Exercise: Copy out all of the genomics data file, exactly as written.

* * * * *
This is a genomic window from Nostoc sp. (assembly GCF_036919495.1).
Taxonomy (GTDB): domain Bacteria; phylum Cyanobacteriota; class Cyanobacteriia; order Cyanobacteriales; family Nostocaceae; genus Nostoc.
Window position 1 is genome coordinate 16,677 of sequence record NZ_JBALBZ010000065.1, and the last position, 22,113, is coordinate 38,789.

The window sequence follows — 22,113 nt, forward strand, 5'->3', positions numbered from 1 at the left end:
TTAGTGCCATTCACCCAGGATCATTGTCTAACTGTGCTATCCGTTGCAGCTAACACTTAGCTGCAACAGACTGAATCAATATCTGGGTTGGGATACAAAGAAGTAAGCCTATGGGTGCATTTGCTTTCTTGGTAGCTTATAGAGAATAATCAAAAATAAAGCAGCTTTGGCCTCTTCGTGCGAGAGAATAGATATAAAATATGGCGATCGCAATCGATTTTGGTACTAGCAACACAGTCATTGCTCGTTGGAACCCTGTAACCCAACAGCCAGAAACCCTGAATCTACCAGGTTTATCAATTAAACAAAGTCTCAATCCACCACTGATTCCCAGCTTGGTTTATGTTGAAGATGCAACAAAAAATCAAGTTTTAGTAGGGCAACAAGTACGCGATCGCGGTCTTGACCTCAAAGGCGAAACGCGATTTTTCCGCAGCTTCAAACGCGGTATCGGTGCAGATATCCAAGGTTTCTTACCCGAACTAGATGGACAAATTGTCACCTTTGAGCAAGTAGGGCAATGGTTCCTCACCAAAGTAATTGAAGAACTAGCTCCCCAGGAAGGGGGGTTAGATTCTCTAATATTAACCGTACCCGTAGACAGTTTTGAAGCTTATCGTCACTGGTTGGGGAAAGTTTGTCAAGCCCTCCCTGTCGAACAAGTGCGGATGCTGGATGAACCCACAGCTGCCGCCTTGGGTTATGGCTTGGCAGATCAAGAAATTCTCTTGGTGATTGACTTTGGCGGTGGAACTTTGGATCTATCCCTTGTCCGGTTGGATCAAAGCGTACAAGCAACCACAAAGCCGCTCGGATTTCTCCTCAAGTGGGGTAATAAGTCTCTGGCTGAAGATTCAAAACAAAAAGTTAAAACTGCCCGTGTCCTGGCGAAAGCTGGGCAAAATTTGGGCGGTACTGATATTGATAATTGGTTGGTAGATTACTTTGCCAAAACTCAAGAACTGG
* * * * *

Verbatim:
This is a genomic window from Nostoc sp. (assembly GCF_036919495.1).
Taxonomy (GTDB): domain Bacteria; phylum Cyanobacteriota; class Cyanobacteriia; order Cyanobacteriales; family Nostocaceae; genus Nostoc.
Window position 1 is genome coordinate 16,677 of sequence record NZ_JBALBZ010000065.1, and the last position, 22,113, is coordinate 38,789.

The window sequence follows — 22,113 nt, forward strand, 5'->3', positions numbered from 1 at the left end:
TTAGTGCCATTCACCCAGGATCATTGTCTAACTGTGCTATCCGTTGCAGCTAACACTTAGCTGCAACAGACTGAATCAATATCTGGGTTGGGATACAAAGAAGTAAGCCTATGGGTGCATTTGCTTTCTTGGTAGCTTATAGAGAATAATCAAAAATAAAGCAGCTTTGGCCTCTTCGTGCGAGAGAATAGATATAAAATATGGCGATCGCAATCGATTTTGGTACTAGCAACACAGTCATTGCTCGTTGGAACCCTGTAACCCAACAGCCAGAAACCCTGAATCTACCAGGTTTATCAATTAAACAAAGTCTCAATCCACCACTGATTCCCAGCTTGGTTTATGTTGAAGATGCAACAAAAAATCAAGTTTTAGTAGGGCAACAAGTACGCGATCGCGGTCTTGACCTCAAAGGCGAAACGCGATTTTTCCGCAGCTTCAAACGCGGTATCGGTGCAGATATCCAAGGTTTCTTACCCGAACTAGATGGACAAATTGTCACCTTTGAGCAAGTAGGGCAATGGTTCCTCACCAAAGTAATTGAAGAACTAGCTCCCCAGGAAGGGGGGTTAGATTCTCTAATATTAACCGTACCCGTAGACAGTTTTGAAGCTTATCGTCACTGGTTGGGGAAAGTTTGTCAAGCCCTCCCTGTCGAACAAGTGCGGATGCTGGATGAACCCACAGCTGCCGCCTTGGGTTATGGCTTGGCAGATCAAGAAATTCTCTTGGTGATTGACTTTGGCGGTGGAACTTTGGATCTATCCCTTGTCCGGTTGGATCAAAGCGTACAAGCAACCACAAAGCCGCTCGGATTTCTCCTCAAGTGGGGTAATAAGTCTCTGGCTGAAGATTCAAAACAAAAAGTTAAAACTGCCCGTGTCCTGGCGAAAGCTGGGCAAAATTTGGGCGGTACTGATATTGATAATTGGTTGGTAGATTACTTTGCCAAAACTCAAGAACTGG